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(based on 21 ratings)
About the Story
The plants that grow out of your bedroom walls are associated with Earth. The fairy lights strung across your kitchen are associated with Fire. Change an object's element, and the object will turn into something else.
10th Place overall; 3rd Place, Miss Congeniality Award - 23rd Annual Interactive Fiction Competition (2017)
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I played the author's 2021 IFComp entry, After-Words, first, and I was intrigued enough to give Domestic Elementalism a look. AW is probably more my thing, but DE is clearly interesting and stylish and worth playing. If you like one, you'll probably like the other. You, as a research witch, come home from a week-long conference to your house not working. You wonder who could've done this, and why. But more importantly, you need to get your house working again. Generally you keep it running by infusing your life force, but starting it from scratch would take too much.
As you might expect from the title, DE plays with the four elements: water, earth, air and fire. You have one room dedicated to each. Water is the bathroom, fire is the kitchen, earth is the bedroom, and air is the living room. There's also an attic, but finding the key to it is one of the first puzzles you encounter. A lot of this is, reductively, dry-goods stuff, but it's interesting. Each item you can put in your inventory has four states based on the elements. Being a witch, you can change them at will--well, sort of. "Orthogonal transformation" isn't available with your life force as depleted as it is, so you're stuck with fire/water or earth/air to start. This seems restrictive at first, but actually it's a handy way not to overwhelm the player. You don't get your powers back until you get in the attic, by which time you're comfortable with the game mechanics.
So there seems to be a lot of trial and error later on, and strictly speaking, that could be true. But thankfully the interface lets you cycle through both the items you carry and their states pretty readily, and if you can do anything special with your current item in its state, a "use this" sort of box pops up. And, of course, it makes sense. You need something sharp to break through the ice covering the oven, or you need something to reach high up, or you need something soft to catch a bird nest in a chimney you need to remove bricks from. This all fits in well with the title--using your control over the four elements to tidy things up. And you don't have to remember what does what, either. DE lists all the forms you've put an item in, so you can see them. Some aren't ultimately useful, but if they were, DE would sprawl too much. The whole interface is, in fact, well done, as it's a six-room affair with two sides of an engine room each leading to two elemental rooms.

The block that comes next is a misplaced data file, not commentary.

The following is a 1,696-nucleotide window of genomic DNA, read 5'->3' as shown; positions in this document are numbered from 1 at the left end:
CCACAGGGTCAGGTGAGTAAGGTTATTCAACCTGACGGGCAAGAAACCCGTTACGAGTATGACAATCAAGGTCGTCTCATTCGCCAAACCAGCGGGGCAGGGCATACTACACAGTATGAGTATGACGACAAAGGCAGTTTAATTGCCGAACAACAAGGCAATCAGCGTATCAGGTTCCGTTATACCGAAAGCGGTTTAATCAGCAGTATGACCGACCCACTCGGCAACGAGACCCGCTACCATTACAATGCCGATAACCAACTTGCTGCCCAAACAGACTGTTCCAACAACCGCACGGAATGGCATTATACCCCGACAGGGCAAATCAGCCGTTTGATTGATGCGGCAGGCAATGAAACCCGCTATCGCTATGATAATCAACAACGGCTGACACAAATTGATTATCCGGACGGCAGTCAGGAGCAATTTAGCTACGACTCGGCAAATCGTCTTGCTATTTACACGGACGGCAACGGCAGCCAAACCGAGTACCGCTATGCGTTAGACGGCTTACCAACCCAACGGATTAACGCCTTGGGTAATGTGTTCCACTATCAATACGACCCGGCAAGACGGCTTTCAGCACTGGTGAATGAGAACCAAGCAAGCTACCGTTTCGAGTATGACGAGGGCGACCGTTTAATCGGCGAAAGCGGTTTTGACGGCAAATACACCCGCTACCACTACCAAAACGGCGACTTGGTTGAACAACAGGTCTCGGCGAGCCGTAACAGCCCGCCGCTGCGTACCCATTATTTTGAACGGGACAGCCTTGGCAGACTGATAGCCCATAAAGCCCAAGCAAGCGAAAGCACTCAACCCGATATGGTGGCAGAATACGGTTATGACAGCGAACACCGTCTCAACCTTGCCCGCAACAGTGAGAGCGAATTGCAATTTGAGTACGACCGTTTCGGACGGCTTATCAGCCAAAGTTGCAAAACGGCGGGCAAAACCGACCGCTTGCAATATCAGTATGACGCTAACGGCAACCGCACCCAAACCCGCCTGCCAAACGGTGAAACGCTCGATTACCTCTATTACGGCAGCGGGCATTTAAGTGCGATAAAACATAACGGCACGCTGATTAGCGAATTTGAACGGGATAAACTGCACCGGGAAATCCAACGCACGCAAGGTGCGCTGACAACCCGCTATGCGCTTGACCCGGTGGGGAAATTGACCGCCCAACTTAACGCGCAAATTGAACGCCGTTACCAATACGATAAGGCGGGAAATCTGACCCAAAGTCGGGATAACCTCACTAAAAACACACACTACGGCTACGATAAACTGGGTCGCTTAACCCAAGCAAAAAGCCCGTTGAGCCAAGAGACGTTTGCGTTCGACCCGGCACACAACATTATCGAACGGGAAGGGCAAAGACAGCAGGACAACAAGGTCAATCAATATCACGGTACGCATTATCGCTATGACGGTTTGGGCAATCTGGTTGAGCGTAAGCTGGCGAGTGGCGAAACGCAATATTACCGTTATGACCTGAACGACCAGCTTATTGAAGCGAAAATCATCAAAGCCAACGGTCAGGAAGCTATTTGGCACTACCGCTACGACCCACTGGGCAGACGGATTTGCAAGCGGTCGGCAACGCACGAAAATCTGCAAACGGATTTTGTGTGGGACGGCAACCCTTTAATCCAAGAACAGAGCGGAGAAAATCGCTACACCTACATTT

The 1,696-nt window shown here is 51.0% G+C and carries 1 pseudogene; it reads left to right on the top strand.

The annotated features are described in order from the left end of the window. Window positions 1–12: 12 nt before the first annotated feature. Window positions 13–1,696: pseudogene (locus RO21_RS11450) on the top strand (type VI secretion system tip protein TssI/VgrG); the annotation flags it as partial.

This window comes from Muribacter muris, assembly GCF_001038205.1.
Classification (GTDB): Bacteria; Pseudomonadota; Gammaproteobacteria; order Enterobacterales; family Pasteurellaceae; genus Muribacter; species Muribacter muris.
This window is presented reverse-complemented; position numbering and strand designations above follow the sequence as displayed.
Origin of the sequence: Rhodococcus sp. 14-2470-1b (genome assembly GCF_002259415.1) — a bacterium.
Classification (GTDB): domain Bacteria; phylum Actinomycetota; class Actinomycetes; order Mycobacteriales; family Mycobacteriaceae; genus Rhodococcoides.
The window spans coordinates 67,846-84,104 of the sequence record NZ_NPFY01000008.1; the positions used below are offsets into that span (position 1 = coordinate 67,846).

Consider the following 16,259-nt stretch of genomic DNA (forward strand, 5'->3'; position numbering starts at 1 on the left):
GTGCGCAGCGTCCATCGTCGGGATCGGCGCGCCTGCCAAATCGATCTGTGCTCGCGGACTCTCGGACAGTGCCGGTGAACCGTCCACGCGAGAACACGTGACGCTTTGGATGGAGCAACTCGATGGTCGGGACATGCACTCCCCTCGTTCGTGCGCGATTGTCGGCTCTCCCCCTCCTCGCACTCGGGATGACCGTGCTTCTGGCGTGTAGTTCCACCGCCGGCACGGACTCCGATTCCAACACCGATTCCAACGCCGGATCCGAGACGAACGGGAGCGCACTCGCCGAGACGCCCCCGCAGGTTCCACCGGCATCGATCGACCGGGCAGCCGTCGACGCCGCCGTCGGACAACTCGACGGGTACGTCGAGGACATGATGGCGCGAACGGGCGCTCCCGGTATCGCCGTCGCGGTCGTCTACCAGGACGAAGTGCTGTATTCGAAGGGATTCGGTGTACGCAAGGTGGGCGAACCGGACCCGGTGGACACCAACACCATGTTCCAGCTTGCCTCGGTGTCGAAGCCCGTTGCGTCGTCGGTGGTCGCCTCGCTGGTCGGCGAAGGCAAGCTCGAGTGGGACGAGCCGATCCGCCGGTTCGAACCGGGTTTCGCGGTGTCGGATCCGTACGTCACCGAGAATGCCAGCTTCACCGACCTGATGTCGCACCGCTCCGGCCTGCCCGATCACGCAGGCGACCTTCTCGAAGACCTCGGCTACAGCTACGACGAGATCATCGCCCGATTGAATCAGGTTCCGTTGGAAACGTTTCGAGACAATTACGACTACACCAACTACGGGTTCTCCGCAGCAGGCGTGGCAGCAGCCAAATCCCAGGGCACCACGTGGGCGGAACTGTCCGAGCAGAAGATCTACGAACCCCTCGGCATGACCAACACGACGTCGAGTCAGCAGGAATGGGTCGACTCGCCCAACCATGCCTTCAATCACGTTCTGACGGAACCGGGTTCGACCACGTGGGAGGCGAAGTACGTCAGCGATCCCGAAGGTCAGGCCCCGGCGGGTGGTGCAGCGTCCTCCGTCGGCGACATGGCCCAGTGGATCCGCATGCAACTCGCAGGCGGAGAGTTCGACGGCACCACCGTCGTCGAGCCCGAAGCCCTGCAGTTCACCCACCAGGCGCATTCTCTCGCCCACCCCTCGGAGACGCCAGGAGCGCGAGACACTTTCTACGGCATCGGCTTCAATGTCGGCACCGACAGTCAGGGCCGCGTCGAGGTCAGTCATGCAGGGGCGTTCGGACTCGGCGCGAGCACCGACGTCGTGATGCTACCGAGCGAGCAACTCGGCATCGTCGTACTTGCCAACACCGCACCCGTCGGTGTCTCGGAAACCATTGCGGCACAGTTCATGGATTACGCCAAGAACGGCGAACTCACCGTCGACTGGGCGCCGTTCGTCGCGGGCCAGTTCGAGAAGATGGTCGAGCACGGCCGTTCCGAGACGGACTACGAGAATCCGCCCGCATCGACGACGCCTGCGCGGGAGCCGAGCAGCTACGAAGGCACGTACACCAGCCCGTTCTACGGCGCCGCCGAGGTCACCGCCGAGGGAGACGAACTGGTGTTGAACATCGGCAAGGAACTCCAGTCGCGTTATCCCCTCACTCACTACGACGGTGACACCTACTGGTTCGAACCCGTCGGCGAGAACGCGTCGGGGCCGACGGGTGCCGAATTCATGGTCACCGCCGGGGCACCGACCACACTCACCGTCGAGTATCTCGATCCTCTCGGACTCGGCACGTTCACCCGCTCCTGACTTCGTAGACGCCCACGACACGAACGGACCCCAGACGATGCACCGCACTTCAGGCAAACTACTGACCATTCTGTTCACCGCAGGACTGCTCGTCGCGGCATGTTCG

At the game's start, I was also worried I had no clue how long it would take, because the first puzzle seemed to take a while. I put this more down to me just getting my bearings. But fortunately there's a gauge in one of the engine rooms that tells you which rooms have been fully repaired. And it's a good feeling as each one gets going again. DE also finds reason to get rid of things you don't need any more, or it mentions that scenery in an elemental room is working well and doesn't need tinkering. So it doesn't feel arbitrary, yet you have enough powers to really experiment, and you can't quite say "Okay, I still need to use this item to make the whole thing abstractly tidy." There is a lot of internal logic to DE, but you don't have to memorize it.
I also guessed the twist at the end, but that's because it was well-clued without hitting you over the head. There's some mystery of who could've done this and why, and with each out-of-place item you find or eventually fix, more is revealed. This leads to a denouement that feels quite appropriate. The game could've ended with a "yay, you win," once you restored all four rooms' power, but there's still a bit of reckoning, I found a small lesson bungling it the first time through. All I can say is my actions were not specific enough at first and likely what may've (narratively) caused things to go wrong in the first place. Without direct spoilers, you have to be careful with magic--you need to take careful notes, but it's not all formulas and experimentation.
I beta tested this game.
This game has a utilitarian interface, but don't let that fool you: this is a seriously great game.
Your magical witch house is broken, and you need to fix it. You have an inventory (even though it's web based), and you have the power to alter the elements of various inventory elements.
It has a cheerful backstory. Different items you carry interact with each other.
The various interactions are fiddly sometimes, and perhaps even unfair; but somehow everything gelled for me in a great way. Not everyone may feel the same.
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